Breaking municipal finance down to its basics

Julie Kim, author of the New Cities Foundation's Handbook on Urban Infrastructure Finance.

Quick: What’s the difference between financing and funding?

If you’re not sure, there’s a new resource for you. It’s the Handbook on Urban Infrastructure Finance, published this month by the New Cities Foundation. The handbook is a guide for city leaders, who increasingly find themselves at the center of complex transactions aimed at building new roads, transit lines, water systems and other urban necessities.

The handbook lays out the basics of public-sector and private-sector financing. It reviews the primary revenue streams available to local governments. And it covers some recent innovations in the field, such as “land value capture,” “crowdfunding” and the use of “green bonds.” The intended audience is leaders of mid-sized cities in the developing world.

I recently spoke with Julie Kim, the author of the handbook. Kim is a senior fellow at the New Cities Foundation and a program director at Stanford University’s Global Projects Center, where she researches business models around the use of public-private partnerships. This interview has been edited for length and clarity.


Christopher Swope: You say in the report that it’s written with the leaders of mid-sized cities in the developing world in mind. Why them?

Julie Kim: If you look at the statistics put out by McKinsey, the top 600 cities will generate 60 percent of global GDP in the next 10 years. That’s about $30 trillion. They say that 440 out of those 600, which we call the Emerging 440, come from the developing world, and most of those 440 are currently mid-sized cities.

In the past for these cities, most of the infrastructure financing has come from their national governments, or state or provincial governments. Or in the developing world, a lot of it came from international financial institutions like the World Bank. At the city level, the responsibility for taking care of financing has been fairly limited. But more and more, a lot of the financing part is getting decentralized. That’s happened in advanced economies and it is happening in the emerging world as well.  

The idea was to provide some kind of guidebook so that we actually give some more knowledge and more expertise and help them to build their own capacity in terms of infrastructure financing.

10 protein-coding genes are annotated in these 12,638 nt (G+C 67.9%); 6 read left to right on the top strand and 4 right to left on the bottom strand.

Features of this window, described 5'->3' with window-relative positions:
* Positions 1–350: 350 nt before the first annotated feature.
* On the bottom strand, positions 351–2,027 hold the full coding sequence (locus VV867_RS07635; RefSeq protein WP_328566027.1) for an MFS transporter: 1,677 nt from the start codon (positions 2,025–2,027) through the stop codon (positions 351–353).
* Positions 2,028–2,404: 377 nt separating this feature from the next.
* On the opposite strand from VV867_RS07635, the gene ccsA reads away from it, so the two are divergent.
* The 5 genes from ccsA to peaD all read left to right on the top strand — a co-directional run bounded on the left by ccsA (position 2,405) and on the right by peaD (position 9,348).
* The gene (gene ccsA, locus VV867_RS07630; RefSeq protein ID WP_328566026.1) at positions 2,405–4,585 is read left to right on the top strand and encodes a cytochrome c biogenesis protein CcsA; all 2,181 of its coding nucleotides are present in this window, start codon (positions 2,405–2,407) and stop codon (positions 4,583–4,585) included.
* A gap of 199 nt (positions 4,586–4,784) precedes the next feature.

I go to these conferences where infrastructure financing is a major issue. And I often find that people talk past each other. There are people from the investment community looking for investment opportunities, and there are public sector people from cities and state governments looking for funding. But they have a very different knowledge base and a different set of challenges.

Q: Why is that? Where does this disconnect come from?

A: There is an overabundance of capital right now in the marketplace, and a lot of investors are really interested in infrastructure assets. So that’s one side of the equation.

On the demand side, a lot of public sector people are very encouraged by this and come in thinking they’ll raise free money. But ultimately, somebody has to pay for all of this.

That’s when you get into financing versus funding. Typically, infrastructure requires very high upfront costs — that’s where the financing comes in. But over the long run, that financing has to be paid with revenue or a funding stream. And that’s the challenge: Where do they actually get those funding and revenue streams, beyond the grants and subsidies and transfers from central government?

Q:  Could you clarify this point? It’s a major theme in the handbook — what’s the difference between financing and funding?

A: Let me give you an example. If you have a mortgage on your home, that’s financing. The banks, the lenders, all of that is the financing side.

But ultimately people are not going to lend you money unless you have some income stream plus some down payment. That’s the funding side. And you have to have a certain creditworthiness.

Q: You say in the handbook that there’s a global gap in infrastructure spending of $57 to $67 trillion. What kind of infrastructure are we talking about and why is that number so huge?

A: Infrastructure has many different sectors. There’s infrastructure the public sector is responsible for, like transportation — roads, bridges, tunnels, parking, public transit, airports and seaports. The public sector is also largely responsible for water supply and water treatment, sewage and solid-waste treatment.

Then there’s what we call social infrastructure. These are the things where there’s no way of actually charging users. They include things like schools, education facilities, public health care facilities, prisons, civic and cultural buildings and things like that.

[Read: How Sao Paulo uses ‘value capture’ to raise billions for infrastructure]

Then there are areas where infrastructure is often privatized, such as the distribution of power and electricity, and telecommunications. And things like oil and gas — refineries, extraction, storage and distribution.

When I say that there’s a disconnect in the conversation, these definitions are part of it. How the investment community looks at infrastructure is very different from how the public sector looks at it because a lot of the investment community is really focused on power, electricity and telecommunications.

Q: And why is the need so high?

A: One part is that right now roughly 1 million people are moving from rural areas to cities every week. There’s a great deal of urbanization going on, and this urbanization cannot happen in vacuum.